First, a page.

grub.cfg is a text file that you can use notepad to open and modify. The relevant portion is shown below:

menuentry "VHD Ubuntu, Linux 2.6.32-21-generic" {
insmod vhd
vhd vhd0 (hd0,1)/ubuntu-1004/ubuntu-1004-desktop-i386.vhd --partitions
linux (vhd0,1)/boot/vmlinuz-2.6.32-21-generic root=/dev/sda1 vloop=/ubuntu-1004/ubuntu-1004-desktop-i386.vhd quiet splash
initrd (vhd0,1)/boot/initrd.img-2.6.32-21-generic
}

menuentry groups a specific operating system. The first line insmod vhd inserts our vhd.mod module to the boot loader. vhd.mod is a GRUB2 module that treats a vhd file as hard disk, and allows GRUB2 to read files from the vhd. For example, the Linux kernel and initrd are loaded from the vhd file, as configured above.

There are three paths (as shown in red) related to the vhd file that you need to change depending on the directory to which the vhd file is extracted.

The vhd path (hd0,1)/ubuntu-1004/ubuntu-1004-desktop-i386.vhd is in GRUB2 format where (hd0,1) indicates hard disk 0 and partition 1, with the rest is the absolute path in UNIX format. For example, if your vhd file is inside a folder called 123 on an external USB disk, then you need to change this path to something like (hd1,1)/123/ubuntu-1004-desktop-i386.vhd. The path immediately after vloop= should be the same absolute path without the disk number and partition number.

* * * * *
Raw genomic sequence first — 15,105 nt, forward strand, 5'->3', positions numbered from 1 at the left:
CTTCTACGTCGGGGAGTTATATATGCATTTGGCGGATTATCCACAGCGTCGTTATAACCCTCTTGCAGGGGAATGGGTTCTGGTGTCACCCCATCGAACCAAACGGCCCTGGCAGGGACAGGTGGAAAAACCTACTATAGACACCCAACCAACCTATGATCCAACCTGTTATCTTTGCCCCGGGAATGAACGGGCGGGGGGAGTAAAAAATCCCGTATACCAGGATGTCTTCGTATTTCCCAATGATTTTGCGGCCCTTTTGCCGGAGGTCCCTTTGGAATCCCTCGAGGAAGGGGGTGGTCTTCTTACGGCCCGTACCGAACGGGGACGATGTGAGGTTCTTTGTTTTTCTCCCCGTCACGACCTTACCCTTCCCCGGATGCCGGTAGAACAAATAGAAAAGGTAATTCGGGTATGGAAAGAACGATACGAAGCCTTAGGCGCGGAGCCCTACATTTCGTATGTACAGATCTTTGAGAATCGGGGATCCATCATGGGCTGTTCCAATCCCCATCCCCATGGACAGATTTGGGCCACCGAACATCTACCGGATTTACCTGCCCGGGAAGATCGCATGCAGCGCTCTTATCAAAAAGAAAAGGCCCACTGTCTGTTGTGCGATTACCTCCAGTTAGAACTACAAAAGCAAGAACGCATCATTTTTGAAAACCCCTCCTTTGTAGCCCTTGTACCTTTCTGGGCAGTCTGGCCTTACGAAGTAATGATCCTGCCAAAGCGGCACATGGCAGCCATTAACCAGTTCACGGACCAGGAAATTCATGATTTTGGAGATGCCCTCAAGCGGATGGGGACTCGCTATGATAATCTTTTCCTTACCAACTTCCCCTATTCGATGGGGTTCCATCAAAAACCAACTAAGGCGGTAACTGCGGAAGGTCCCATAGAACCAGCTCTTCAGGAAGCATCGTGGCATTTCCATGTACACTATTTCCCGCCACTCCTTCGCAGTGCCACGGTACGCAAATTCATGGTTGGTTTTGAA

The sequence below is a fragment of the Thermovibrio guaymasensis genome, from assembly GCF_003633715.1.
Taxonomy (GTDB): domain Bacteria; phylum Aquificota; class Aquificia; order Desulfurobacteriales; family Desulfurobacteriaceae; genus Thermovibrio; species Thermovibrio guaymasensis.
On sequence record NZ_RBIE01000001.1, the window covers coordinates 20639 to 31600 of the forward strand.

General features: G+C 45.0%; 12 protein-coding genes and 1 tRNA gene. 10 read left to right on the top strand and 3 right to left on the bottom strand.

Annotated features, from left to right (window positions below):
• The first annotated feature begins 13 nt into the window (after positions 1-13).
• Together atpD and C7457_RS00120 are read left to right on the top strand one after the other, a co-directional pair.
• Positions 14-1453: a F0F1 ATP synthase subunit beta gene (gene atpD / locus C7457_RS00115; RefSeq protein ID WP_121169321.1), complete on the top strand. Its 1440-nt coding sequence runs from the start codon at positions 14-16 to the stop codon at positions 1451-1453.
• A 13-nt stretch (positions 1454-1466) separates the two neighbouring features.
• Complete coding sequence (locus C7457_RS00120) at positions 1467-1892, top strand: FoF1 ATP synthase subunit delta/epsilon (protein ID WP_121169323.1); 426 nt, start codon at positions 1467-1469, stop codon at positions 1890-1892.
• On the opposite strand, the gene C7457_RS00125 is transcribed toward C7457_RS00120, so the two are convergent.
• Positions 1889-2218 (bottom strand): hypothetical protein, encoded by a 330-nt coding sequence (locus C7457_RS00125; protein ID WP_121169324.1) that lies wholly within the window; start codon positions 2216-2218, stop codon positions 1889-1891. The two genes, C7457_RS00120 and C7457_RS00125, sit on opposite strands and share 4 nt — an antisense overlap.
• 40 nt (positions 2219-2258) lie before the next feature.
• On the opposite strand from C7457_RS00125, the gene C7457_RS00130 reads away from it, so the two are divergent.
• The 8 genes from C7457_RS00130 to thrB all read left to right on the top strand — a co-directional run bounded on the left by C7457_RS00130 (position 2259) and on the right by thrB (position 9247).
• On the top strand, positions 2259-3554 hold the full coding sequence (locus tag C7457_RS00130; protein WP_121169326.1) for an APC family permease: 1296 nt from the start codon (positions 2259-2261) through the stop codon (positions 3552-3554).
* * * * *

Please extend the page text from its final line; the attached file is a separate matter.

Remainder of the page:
The root path is the Linux device name for the disk where the vhd file resides. The number is the partition number, and the letter 'a', 'b', 'c', etc, represents which disk. For (hd0,1), the name would be /dev/sda1; For (hd1,1), it would be /dev/sdb1; For (hd2,4), it would be /dev/sdc4, etc.

44.2.3 Configure Windows Boot Loader

Once VBoot Loader and the vhd file are ready, you need to configure Windows boot manager, so you can boot to the Linux VHD. You need to append the vbootldr.mbr entry to the [operating systems] section. The following is sample boot.ini file with VBoot entry added at the very last. Shown in red is what you need to add to boot.ini. Change C: to whatever drive you have copied VBoot Loader files.

[boot loader]
timeout=30
default=multi(0)disk(0)rdisk(0)partition(1)\WINDOWS
[operating systems]
multi(0)disk(0)rdisk(0)partition(1)\WINDOWS="Microsoft Windows XP Professional" /noexecute=optin /fastdetect
C:\vbootldr.mbr="VBoot - Ubuntu VHD Boot"

4.2.3.2 Windows Vista/2008/7
Windows Vista and above use a different mechanism other than boot.init to boot, and you need to run bcdedit.exe to make changes to the boot manager. The following are the commands to run if you have copied VBoot Loader to drive C:. You must rum these commands as Administrator. Go to Windows Start menu > All Programs > Accessories, then right click on "Command Prompt", then select "Run As Administrator". Once command prompt window is open, you can enter these commands.

bcdedit /create {D3DCE997-7447-41FC-9740-A8D20EE3BF55} /d "Ubuntu VHD Boot" /application BOOTSECTOR
bcdedit /set {D3DCE997-7447-41FC-9740-A8D20EE3BF55} device partition=C:
bcdedit /set {D3DCE997-7447-41FC-9740-A8D20EE3BF55} path \vbootldr.mbr
bcdedit /displayorder {D3DCE997-7447-41FC-9740-A8D20EE3BF55} /addlast
bcdedit /timeout 30